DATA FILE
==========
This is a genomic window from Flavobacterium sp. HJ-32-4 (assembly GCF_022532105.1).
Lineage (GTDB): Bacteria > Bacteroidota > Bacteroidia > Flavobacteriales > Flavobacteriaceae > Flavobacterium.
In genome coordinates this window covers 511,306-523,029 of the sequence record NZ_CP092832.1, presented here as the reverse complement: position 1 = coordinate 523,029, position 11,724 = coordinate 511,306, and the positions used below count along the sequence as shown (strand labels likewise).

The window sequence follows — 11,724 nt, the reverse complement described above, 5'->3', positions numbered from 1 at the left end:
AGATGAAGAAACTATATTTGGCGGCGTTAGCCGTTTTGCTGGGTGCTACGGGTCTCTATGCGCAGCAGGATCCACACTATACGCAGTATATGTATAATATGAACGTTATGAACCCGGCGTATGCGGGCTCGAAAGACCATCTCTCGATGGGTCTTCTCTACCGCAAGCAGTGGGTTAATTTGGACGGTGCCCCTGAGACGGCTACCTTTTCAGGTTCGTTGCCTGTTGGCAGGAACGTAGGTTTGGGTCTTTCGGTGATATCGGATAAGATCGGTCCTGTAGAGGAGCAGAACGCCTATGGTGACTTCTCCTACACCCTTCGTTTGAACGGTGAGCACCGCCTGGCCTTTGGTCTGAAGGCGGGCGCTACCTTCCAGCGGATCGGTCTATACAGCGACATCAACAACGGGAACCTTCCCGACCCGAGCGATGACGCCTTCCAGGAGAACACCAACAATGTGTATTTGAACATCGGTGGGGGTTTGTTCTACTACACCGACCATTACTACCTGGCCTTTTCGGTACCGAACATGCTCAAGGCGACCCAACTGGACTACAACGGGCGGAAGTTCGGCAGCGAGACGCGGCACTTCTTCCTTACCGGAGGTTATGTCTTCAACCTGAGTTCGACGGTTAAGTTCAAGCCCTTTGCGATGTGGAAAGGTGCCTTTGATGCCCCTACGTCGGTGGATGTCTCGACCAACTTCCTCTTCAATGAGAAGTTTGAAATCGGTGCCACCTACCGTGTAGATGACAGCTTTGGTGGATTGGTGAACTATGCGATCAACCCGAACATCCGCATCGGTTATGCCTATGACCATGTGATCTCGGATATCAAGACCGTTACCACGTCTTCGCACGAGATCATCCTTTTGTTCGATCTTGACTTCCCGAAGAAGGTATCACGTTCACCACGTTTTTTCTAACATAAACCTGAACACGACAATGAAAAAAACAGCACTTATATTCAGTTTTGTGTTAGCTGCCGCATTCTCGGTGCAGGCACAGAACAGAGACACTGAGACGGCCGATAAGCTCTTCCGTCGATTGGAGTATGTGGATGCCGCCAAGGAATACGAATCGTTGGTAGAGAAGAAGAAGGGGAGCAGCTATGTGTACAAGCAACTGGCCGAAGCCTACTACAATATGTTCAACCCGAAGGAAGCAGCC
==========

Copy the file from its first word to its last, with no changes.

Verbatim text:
This is a genomic window from Flavobacterium sp. HJ-32-4 (assembly GCF_022532105.1).
Lineage (GTDB): Bacteria > Bacteroidota > Bacteroidia > Flavobacteriales > Flavobacteriaceae > Flavobacterium.
In genome coordinates this window covers 511,306-523,029 of the sequence record NZ_CP092832.1, presented here as the reverse complement: position 1 = coordinate 523,029, position 11,724 = coordinate 511,306, and the positions used below count along the sequence as shown (strand labels likewise).

The window sequence follows — 11,724 nt, the reverse complement described above, 5'->3', positions numbered from 1 at the left end:
AGATGAAGAAACTATATTTGGCGGCGTTAGCCGTTTTGCTGGGTGCTACGGGTCTCTATGCGCAGCAGGATCCACACTATACGCAGTATATGTATAATATGAACGTTATGAACCCGGCGTATGCGGGCTCGAAAGACCATCTCTCGATGGGTCTTCTCTACCGCAAGCAGTGGGTTAATTTGGACGGTGCCCCTGAGACGGCTACCTTTTCAGGTTCGTTGCCTGTTGGCAGGAACGTAGGTTTGGGTCTTTCGGTGATATCGGATAAGATCGGTCCTGTAGAGGAGCAGAACGCCTATGGTGACTTCTCCTACACCCTTCGTTTGAACGGTGAGCACCGCCTGGCCTTTGGTCTGAAGGCGGGCGCTACCTTCCAGCGGATCGGTCTATACAGCGACATCAACAACGGGAACCTTCCCGACCCGAGCGATGACGCCTTCCAGGAGAACACCAACAATGTGTATTTGAACATCGGTGGGGGTTTGTTCTACTACACCGACCATTACTACCTGGCCTTTTCGGTACCGAACATGCTCAAGGCGACCCAACTGGACTACAACGGGCGGAAGTTCGGCAGCGAGACGCGGCACTTCTTCCTTACCGGAGGTTATGTCTTCAACCTGAGTTCGACGGTTAAGTTCAAGCCCTTTGCGATGTGGAAAGGTGCCTTTGATGCCCCTACGTCGGTGGATGTCTCGACCAACTTCCTCTTCAATGAGAAGTTTGAAATCGGTGCCACCTACCGTGTAGATGACAGCTTTGGTGGATTGGTGAACTATGCGATCAACCCGAACATCCGCATCGGTTATGCCTATGACCATGTGATCTCGGATATCAAGACCGTTACCACGTCTTCGCACGAGATCATCCTTTTGTTCGATCTTGACTTCCCGAAGAAGGTATCACGTTCACCACGTTTTTTCTAACATAAACCTGAACACGACAATGAAAAAAACAGCACTTATATTCAGTTTTGTGTTAGCTGCCGCATTCTCGGTGCAGGCACAGAACAGAGACACTGAGACGGCCGATAAGCTCTTCCGTCGATTGGAGTATGTGGATGCCGCCAAGGAATACGAATCGTTGGTAGAGAAGAAGAAGGGGAGCAGCTATGTGTACAAGCAACTGGCCGAAGCCTACTACAATATGTTCAACCCGAAGGAAGCAGCC